As expected, the 2 day drive from UB to the bottom of National Park at the bottom of the Gobi was pretty boring - until half way through the second day as we left a small village. Sand clouds blew through the village and we were heading for a huge black cloud that went right down to the desert, complete with major lightning flashes through the clouds. Fortunatley the road skirted to the right of the cloud but eventually we were caught in torrential rain. This only lasted a few minutes but it was clear a lot of rain had fallen further on, as the desert was now water logged with much of the 'road' washed away and puddles like small lakes to drive through - but the cruiser just bashed on regardless.
After visitng the Yolyn Am Ice canyon (no ice this time of year unfurtunately) we carried on towards the Kongorin Els sand dunes and caught up with a French couple, Matthieu and Moon in a 22 year old 4x4 fire vehicle converted into a motor home. Like us they were keen to head north across the Gobi at the far end of the park, where travelling alone was not advised, so we hooked up for the next few days to do so.
As Matthieu had a CB I was in the middle of mounting my aerial so we could communicate and noticed that my roof rack had moved forward almost 10cm, so we then came up with a plan to move it back. I drove into a dip to bring it level with Matthieu winch and we pulled it back into place - except we went too far the other way and had to repeat the process from the other side to get it right, but it worked a treat. Unfortunately tho the CB didn't!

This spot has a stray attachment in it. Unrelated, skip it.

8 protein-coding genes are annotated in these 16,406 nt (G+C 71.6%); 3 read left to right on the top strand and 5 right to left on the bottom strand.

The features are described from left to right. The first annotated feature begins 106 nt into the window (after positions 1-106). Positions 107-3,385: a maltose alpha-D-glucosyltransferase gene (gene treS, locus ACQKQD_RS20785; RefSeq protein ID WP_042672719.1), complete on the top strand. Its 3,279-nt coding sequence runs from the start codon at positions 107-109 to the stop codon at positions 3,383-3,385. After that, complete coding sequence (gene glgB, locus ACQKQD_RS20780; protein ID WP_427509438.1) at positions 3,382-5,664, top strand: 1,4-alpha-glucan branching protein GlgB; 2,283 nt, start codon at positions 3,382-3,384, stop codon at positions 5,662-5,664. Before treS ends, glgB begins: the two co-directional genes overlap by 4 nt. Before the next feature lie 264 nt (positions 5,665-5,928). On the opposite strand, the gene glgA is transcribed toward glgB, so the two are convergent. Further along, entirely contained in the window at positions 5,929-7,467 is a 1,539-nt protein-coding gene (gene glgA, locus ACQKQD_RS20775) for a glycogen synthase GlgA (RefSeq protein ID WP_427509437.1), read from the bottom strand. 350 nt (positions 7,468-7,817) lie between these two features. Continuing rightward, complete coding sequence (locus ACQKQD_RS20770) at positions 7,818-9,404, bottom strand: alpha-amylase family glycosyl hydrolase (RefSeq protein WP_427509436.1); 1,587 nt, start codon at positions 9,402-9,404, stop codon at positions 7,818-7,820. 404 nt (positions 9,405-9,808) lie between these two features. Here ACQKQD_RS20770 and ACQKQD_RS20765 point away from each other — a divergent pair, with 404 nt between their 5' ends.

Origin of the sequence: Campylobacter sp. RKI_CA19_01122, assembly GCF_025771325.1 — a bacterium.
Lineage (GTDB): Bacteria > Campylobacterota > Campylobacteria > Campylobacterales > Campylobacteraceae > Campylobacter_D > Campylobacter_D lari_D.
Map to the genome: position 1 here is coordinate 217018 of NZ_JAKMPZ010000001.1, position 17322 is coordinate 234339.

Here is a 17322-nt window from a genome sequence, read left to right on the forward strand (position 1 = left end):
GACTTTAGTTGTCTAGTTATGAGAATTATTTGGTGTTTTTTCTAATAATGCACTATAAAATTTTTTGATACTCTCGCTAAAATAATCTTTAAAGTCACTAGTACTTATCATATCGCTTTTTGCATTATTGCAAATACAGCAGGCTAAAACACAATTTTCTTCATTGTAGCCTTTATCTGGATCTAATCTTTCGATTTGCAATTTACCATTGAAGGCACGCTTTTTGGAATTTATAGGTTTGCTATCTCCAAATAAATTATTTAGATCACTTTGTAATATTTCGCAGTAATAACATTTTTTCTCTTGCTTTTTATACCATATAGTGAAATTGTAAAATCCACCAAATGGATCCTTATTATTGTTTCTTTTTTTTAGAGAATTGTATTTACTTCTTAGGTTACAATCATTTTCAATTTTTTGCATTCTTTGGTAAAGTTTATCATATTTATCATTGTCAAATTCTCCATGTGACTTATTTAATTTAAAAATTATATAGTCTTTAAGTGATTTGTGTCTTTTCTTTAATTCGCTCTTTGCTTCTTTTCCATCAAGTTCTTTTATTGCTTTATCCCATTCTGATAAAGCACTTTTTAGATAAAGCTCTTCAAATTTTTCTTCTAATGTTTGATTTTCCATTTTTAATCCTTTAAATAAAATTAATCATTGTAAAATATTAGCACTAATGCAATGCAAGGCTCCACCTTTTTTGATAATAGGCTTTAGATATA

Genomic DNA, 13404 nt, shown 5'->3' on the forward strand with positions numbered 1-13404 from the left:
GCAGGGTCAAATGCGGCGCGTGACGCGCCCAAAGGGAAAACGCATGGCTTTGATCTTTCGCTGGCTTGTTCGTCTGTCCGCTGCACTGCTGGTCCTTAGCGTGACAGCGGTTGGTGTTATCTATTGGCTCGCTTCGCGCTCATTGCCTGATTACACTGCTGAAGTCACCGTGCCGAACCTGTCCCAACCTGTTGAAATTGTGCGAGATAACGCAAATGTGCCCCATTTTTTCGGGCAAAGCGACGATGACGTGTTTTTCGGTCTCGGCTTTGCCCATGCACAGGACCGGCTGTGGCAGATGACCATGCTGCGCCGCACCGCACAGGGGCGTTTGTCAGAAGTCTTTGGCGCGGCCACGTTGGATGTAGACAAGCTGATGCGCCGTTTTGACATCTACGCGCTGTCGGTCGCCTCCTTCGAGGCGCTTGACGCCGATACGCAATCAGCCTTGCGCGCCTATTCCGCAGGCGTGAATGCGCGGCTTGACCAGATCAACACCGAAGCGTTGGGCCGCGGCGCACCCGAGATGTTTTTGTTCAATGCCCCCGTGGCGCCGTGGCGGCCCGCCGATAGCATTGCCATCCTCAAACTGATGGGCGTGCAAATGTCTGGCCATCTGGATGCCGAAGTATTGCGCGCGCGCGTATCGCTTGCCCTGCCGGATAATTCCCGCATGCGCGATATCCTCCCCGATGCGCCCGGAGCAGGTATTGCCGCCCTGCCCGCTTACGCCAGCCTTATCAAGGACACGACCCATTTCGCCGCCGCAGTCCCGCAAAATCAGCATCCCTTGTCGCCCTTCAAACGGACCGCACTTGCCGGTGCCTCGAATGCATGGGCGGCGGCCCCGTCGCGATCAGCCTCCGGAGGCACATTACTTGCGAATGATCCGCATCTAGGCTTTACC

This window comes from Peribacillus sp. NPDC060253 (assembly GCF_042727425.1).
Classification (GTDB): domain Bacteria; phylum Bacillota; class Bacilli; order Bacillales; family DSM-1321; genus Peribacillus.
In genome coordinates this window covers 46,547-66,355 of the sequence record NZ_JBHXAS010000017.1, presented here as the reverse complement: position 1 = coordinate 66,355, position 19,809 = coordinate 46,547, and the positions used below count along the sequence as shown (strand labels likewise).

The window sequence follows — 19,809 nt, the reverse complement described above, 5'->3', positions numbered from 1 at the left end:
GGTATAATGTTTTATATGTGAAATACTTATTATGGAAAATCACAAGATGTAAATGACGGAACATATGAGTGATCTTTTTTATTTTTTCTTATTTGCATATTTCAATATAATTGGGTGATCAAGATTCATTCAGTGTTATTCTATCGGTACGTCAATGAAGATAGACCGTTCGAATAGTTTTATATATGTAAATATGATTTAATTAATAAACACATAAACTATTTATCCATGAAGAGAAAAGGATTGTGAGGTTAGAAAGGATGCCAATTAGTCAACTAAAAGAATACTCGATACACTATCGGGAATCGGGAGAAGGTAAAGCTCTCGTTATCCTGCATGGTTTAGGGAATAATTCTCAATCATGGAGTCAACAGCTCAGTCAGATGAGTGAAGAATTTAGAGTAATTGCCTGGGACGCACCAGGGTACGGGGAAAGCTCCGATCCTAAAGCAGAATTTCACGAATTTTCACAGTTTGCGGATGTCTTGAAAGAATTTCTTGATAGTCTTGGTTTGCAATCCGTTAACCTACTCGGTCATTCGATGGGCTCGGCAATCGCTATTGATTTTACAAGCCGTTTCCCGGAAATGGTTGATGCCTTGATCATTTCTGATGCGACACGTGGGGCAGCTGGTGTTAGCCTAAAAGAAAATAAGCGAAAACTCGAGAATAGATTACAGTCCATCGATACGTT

The sand dunes were fantastic but getting to the top was a trauma, but walking along the knife edge top of a 300m sand dune was amazing.
The trip back through the Gobi was fairly straightforward, with the aid of the maps Matthieu had on his computer (of which I now have a copy) which have a lot more tracks than on my paper map and which you can pinpoint your exact position so that you can see if you are on the right road.
As we said our fairwell (for the third time) at a petrol station in Bayankongor I noticed a single drip of oil under the cruiser, which, for a while I thought was fatal as it was coming from a crack in the front differential and for good measure the bracket was also cracked. But the Mongolians will weld anything so off we went to find one. We started at the tyre place that made a good job of his flat. They sent us to a workshop round the corner and one of the mechanics took us to somewhere that could do the welding, amazingly he than set to work with the boss man and two hours later it was all finished. In a Toyota garge in the UK it would proably have cost £2,000 plus to replace the whole assembly, in Mongolia it cost 30,000 Togrogs (£15.00) to stick it back together.
Since then we have done 100 of the most grueling miles in Mongolia (in fact ever!) with at least 10 deep river crossings and just about every surfice you can imagine. Eventually the river was to deep to cross and a track had been created over the mountains into the next valley, requiring low box throughout.
We are now heading back to the Altai Mountains in Russia, via a couple of lakes and a national Park.
Yolyn Am Ice Canyon
Winching the roof rack back into place.
A flat tyre on Matthieu's truck.
At a local water station
Struggling home with the water
On top of the sand dunes
Mathieu and Moon on the Dunes
Heading through a pass in the desert.
Welding the front diff
Back in the mountains heading north